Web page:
- Attach the keyboard lip to the keyboard frame.
- Using hot glue, attach the LCD panel to the panel, lining up the screen as well as you can. You may also need an extra frame of acrylic to go around the screen and hide the glue used to hold the screen in place (included on Panel 7, see below). Glue the display's circuit board and little button circut to the back of the screen.
- Using more hot glue, mount the keyboard in the right location. I used enough glue to hold the keyboard steady, not enough to ensure it would never ever be separated again short of using a hammer, just in case I needed to adjust it later.
- Attach any DB9 sockets, LEDs and Switches to the Raspberry Pi, and mount them using the holes cut in the case. Stuff all the electronics in the space behind the screen. I actually mounted all the electronics to a separate piece of acrylic that I could lower into place. If you are using a single Pi Zero, that is probably overkill.
- Attach the keyboard frame, checking one more time the keys are in the right position. The lip would be glued, the sides glued, and the back would rest on the keyboard. To be honest, once the keyboard is hot-glued I just left the keyboard frame un-glued, and friction held it in place.
Note: Not present in the render is the hole required for the keyboard's USB cable to pass through under the screen. Nor are there any holes for LEDs, switches, power and serial connections. Some are present in the cutting guides - adjust them to suit your needs.
- Although the screen is described as having an aspect ratio of 4:3 you should NOT switch this model to the 4:3 mode on the internal on-screen menus. This seems to hang the display and it is tricky to recover (you need to find another video source to let the on-screen menu re-appear)
- The LCD screen has a USB port, and this seems adequate for running a Raspberry Pi Zero. No need for an extra power supply!
- The screen has poor viewing angles. Set the brightness, contrast, and saturation almost to max for the clearest possible view.
- Don't waste your time hooking up composite video instead of HDMI to this particular monitor in an attempt to get better screen sizing. The picture quality is so low you will instantly regret it.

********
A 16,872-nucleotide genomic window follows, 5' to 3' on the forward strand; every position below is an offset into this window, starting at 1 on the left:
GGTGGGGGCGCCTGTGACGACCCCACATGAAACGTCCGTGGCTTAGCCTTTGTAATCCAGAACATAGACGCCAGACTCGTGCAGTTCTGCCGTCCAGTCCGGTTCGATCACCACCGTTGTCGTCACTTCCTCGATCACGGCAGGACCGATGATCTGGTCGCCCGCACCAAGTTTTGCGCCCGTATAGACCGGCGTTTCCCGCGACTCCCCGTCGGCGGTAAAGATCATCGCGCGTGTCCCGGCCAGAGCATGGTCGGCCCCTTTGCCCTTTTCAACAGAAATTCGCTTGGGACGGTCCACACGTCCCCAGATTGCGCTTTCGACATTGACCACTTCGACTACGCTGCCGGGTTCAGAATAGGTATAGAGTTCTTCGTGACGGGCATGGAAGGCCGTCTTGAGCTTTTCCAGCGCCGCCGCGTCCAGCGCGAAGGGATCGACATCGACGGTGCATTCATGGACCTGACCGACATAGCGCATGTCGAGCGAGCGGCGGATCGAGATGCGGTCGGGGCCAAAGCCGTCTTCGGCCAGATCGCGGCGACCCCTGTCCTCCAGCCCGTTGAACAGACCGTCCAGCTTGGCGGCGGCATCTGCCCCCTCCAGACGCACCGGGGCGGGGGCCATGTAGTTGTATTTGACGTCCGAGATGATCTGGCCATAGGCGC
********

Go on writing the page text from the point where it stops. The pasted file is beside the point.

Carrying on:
- I added an LED and a switch on the front panel. The LED is connected to the Raspberry Pi's 5v and Gnd pins (with a 333 Ohm resistor). The switch is connected to the Pi Zero's "RUN" connection on the board next to the main GPIO pins. When these pins are shorted, the Pi restarts. This can be handy from time to time.
- The other pole of the switch I added to an Arduino Mega's reset switch. I installed the Mega alongside the Pi in the enclosure in order to use it with FizzTerm. This allows me to save and load programs, and experiment with writing my own terminal emulation firmware. I have it arranged such that the serial port on the outside of the terminal is connected to the Mega, and then the Mega connects to the Raspberry Pi. I could also connect a second serial port to the case, and use the Mega to software switch between different external computers.
- There may be space in the enclosure to house a complete RC2014 computer. If not, extending all the panels back about 10 to 20cm will provide enough space to house almost anything you might want to hide back there.
- How you arrange the patterns on the sheets of acrylic to be cut is up to you, as it depends on the size the laser cutter supports.
- If you don't trust yourself with cutting acrylic, you can definitely make a decent version using foam-board and hot glue. Foam-board is a little thicker than 3mm, so take that into account when cutting the base and other pieces.
The Visio and SVG files contain the following panels. Please check them before ordering or cutting!
PanelSuggested colorDescription1glossy opaque white / off-white.The keyboard frame, keyboard lip, strips for holding the screen in place, and supporting the lid.2glossy opaque white / off-white.Side panels.3glossy opaque white / off-white.Baseplate.4glossy opaque white / off-white.Backplate.5glossy opaque white / off-white.Lid6semi-transparent, painted on hidden side - or black opaque.Screen7black opaqueScreen frame
Note: The Helix laser cutter that I used requires a Visio file with line drawing thickness of 0.01 pts in order to cut, and anything else to engrave. So on the screen frame, the little logo is not set to 0.01 pt, only the outline of the panel and screen cut-out.
I exported the Visio files as SVG in case you don't use the same printer or have Visio. I adjusted the line thickness from 0.01pt to 1pt to make them visible.
BTW, in the guide, the hole for the switch is a little too close to the screen cut-out, as the external screen frame might extend too far. Measure twice, laser cut once!